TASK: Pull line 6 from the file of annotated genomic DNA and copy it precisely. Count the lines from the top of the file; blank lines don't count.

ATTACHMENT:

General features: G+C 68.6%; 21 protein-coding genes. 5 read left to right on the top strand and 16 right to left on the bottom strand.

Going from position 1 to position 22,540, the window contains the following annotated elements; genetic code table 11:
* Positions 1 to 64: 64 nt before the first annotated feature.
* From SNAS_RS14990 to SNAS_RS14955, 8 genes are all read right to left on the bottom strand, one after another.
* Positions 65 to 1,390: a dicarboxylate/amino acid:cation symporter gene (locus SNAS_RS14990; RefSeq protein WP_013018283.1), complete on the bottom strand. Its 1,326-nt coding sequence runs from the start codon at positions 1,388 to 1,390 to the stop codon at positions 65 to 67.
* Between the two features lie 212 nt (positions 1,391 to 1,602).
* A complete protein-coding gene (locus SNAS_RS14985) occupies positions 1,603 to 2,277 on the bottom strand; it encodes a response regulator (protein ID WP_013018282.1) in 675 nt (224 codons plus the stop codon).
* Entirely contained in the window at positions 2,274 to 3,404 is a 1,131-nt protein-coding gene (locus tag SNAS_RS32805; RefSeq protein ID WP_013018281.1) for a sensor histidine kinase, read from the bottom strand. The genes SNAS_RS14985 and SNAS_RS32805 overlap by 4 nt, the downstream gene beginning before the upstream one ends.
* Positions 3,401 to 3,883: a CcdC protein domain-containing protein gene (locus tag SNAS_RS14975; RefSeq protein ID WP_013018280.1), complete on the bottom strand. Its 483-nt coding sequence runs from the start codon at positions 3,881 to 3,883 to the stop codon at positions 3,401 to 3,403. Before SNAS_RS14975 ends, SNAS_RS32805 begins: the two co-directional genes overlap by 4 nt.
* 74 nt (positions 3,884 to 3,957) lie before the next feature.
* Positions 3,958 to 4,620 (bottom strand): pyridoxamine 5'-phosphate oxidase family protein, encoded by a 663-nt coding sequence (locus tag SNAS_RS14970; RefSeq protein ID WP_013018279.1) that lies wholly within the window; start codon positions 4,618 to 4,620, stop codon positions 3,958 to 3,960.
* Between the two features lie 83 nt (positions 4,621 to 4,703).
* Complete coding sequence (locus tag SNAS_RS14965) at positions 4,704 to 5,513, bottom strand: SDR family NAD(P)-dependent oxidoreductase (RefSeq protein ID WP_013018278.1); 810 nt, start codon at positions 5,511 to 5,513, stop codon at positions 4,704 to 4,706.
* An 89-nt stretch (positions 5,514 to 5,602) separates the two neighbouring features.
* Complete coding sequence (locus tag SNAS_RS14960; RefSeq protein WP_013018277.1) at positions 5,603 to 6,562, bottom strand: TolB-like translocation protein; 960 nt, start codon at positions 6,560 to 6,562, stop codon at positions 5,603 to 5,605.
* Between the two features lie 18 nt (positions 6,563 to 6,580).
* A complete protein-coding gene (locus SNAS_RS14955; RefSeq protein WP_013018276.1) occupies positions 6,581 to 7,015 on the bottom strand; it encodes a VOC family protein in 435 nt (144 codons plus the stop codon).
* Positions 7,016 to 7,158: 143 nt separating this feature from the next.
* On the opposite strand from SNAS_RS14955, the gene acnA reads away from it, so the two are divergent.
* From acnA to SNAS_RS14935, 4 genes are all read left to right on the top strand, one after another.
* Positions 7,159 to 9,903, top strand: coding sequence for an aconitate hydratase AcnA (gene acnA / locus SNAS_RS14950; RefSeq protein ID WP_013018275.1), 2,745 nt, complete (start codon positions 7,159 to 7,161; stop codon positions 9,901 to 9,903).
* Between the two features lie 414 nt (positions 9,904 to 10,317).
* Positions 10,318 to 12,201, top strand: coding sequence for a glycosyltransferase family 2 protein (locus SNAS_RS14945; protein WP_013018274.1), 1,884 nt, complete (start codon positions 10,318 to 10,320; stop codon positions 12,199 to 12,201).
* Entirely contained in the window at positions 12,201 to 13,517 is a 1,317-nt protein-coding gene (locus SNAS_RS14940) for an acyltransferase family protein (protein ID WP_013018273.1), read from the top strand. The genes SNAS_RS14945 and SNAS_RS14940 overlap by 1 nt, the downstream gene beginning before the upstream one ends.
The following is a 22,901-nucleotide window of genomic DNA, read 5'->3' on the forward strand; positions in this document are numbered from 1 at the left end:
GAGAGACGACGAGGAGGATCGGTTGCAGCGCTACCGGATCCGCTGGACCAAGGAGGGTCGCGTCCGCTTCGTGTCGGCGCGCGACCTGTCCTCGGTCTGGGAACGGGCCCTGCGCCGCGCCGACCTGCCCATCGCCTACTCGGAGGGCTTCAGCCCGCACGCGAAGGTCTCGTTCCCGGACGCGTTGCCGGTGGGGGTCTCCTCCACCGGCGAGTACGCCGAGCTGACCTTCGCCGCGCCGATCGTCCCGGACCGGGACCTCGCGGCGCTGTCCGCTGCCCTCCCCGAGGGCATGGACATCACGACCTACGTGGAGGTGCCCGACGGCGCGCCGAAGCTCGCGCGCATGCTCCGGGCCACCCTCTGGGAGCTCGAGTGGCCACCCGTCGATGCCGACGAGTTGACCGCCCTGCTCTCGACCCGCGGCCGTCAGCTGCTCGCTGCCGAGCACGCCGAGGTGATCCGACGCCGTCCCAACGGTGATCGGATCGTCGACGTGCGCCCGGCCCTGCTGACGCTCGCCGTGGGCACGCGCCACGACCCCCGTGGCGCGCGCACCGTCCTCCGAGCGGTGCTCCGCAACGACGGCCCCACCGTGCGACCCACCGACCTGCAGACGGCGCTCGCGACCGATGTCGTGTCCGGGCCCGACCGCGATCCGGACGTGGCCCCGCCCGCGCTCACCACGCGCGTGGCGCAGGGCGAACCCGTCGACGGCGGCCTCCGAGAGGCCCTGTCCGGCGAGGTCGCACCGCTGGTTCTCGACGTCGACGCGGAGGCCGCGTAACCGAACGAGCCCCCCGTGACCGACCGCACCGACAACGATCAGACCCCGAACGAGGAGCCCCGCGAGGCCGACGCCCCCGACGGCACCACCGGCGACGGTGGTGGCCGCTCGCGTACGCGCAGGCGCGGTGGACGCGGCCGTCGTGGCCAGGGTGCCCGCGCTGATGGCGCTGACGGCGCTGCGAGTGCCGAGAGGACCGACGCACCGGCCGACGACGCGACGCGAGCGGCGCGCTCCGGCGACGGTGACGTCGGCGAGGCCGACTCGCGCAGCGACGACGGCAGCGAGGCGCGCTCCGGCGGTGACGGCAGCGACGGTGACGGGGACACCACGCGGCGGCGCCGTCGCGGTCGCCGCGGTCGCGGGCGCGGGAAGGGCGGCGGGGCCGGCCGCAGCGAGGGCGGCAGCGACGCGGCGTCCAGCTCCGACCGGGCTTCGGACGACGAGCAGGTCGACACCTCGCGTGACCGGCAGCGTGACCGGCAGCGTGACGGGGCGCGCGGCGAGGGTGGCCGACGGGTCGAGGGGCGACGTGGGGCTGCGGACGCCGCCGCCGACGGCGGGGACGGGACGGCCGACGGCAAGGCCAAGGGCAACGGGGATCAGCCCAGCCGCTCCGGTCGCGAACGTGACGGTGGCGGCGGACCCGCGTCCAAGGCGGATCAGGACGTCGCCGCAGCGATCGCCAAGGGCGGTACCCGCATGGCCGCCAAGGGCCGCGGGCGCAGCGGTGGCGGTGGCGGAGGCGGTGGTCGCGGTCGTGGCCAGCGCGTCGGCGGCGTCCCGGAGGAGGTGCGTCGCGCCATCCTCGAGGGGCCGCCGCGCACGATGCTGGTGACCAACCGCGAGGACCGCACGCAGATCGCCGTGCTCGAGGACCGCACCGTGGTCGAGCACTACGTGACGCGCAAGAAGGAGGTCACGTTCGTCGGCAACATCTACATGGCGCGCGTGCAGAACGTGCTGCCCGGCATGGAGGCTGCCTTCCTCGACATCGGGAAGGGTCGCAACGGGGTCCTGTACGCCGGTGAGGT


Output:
* Between the two features lie 212 nt (positions 1,391 to 1,602).